Bleyendaal was head and shoulders above the rest in this regard.
“When you first meet guys like Tyler, the first thing we did in those days was that we took them away on a camp which had no rugby content, it was a lot to take players out of their comfort zone and for us to learn a lot about them.
“Certainly in the camp where we’re looking at guys saying, ‘look, it doesn’t matter how good of a rugby player that guy is, he won’t be going to the World Cup’. Because you worry about how they are going to be under pressure versus someone like Tyler who you’d think, ‘Jeez, I hope he can play well because he’s exactly the type of person you want to take to the World Cup.’
“He was impressive from the start, obviously of good stock, high character, great work ethic and of course, he was a hell of a rugby player so he had a massive tournament.”
Making Bleyendaal captain was a straightforward decision for Rennie.
“When we talked about him captaining the side he was probably a bit surprised but it was an easy choice for us. Because he’s got really high standards and a real attention to detail on his own game. That made it easy for him to challenge others.
“It’s something that we stressed with our leaders, we wanted them to be demanding. I thought Tyler was great in that area. He’s a role model. He’s beyond reproach. You can tell others because you’re doing everything right. It was an easy choice, he did a fantastic job and he really grew into the role.”
Bleyendaal would go on to play provincial rugby with Canterbury over the next few years and then Super Rugby with the Crusaders. Unfortunately for him, he had the world’s greatest out-half in front of him in the form of Dan Carter.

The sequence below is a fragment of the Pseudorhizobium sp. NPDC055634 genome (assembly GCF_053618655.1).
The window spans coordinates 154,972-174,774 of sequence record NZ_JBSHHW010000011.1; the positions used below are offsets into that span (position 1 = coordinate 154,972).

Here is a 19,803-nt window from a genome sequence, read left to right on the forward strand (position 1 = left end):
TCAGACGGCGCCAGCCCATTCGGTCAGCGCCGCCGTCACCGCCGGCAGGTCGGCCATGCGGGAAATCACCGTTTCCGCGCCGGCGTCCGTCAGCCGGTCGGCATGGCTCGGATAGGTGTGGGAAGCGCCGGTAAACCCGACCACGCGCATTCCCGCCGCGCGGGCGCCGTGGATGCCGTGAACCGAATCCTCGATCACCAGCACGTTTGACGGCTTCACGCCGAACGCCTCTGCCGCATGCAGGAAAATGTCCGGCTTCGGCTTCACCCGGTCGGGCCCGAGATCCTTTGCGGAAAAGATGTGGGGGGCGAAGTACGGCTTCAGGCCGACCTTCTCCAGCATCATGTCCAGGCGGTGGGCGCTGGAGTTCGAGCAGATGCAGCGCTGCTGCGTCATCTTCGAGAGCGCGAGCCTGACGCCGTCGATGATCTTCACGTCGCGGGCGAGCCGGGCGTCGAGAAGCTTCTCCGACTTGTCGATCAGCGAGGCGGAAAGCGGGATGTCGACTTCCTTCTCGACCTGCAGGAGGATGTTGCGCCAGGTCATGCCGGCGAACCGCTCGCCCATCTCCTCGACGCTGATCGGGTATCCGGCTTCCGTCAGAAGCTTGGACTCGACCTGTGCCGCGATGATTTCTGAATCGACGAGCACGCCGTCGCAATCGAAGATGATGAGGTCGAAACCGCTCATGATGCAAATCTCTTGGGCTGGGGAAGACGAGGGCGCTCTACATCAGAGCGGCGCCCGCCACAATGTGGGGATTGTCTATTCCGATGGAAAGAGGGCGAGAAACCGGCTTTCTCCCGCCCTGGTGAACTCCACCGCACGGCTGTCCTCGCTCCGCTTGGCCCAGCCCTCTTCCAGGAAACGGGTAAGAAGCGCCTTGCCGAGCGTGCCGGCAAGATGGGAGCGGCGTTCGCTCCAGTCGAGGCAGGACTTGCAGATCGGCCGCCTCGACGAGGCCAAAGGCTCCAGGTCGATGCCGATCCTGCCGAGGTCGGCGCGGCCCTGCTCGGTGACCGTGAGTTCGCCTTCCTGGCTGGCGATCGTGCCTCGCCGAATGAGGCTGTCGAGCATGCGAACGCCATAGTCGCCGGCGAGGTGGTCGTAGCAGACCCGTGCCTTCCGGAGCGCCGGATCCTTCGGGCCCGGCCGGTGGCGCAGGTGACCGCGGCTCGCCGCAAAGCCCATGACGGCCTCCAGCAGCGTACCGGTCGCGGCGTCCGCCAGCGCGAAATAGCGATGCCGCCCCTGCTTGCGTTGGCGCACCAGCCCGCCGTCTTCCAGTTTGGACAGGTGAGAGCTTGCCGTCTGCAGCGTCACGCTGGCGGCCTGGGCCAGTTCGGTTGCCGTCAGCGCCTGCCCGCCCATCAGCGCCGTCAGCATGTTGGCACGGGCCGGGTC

But it wasn’t just Carter, Colin Slade and Tom Taylor were also involved with the All Blacks at that time which meant that Bleyendaal probably didn’t get the level exposure as he would have hoped.
The decision was then made to move to Munster with the ultimate goal of representing Ireland at international level under the then three-year residency rule. As we know, that would never be achieved but Rennie recalls there being surprise in New Zealand at the time of the announcement of his departure.
“I would say there was a bit of surprise because not many young guys leave at that stage. Everybody is chasing the All Black dream. There was a fair bit of competition even at the Crusaders around that time. Dan Carter, Colin Slade, Tom Taylor was still there playing multiple positions.
“So there was a lot of competition to get that consistent game time at the Crusaders. There was a fair bit of surprise but I thought after a couple of years, I’d always thought he would go on to play for Ireland once he became eligible and so on. Of course, he’s been dogged with injury ever since.”
Rennie continued: “He’s a high-quality man. It’s sad we didn’t get to see him play international footy because he’s certainly good enough.”
Bleyendaal will no doubt take stock before making a decision on what his next move will be. There have been no shortage of calls for him to go into coaching with Munster head coach Johann van Graan recently stating that the Kiwi is cut out for a successful career in coaching.
Rennie echoes these sentiments.
“Absolutely (he’d make a great coach). Because he’s smart, he’s got a good way about him. I think personably, his ability to pass on knowledge and grow someone’s game would be really strong.
“He’s passionate about the game. He’d make a fantastic coach. I suppose time will tell.”
If Rennie’s testament is anything to go by, the next chapter in Tyler Bleyendaal’s rugby career is right around the corner.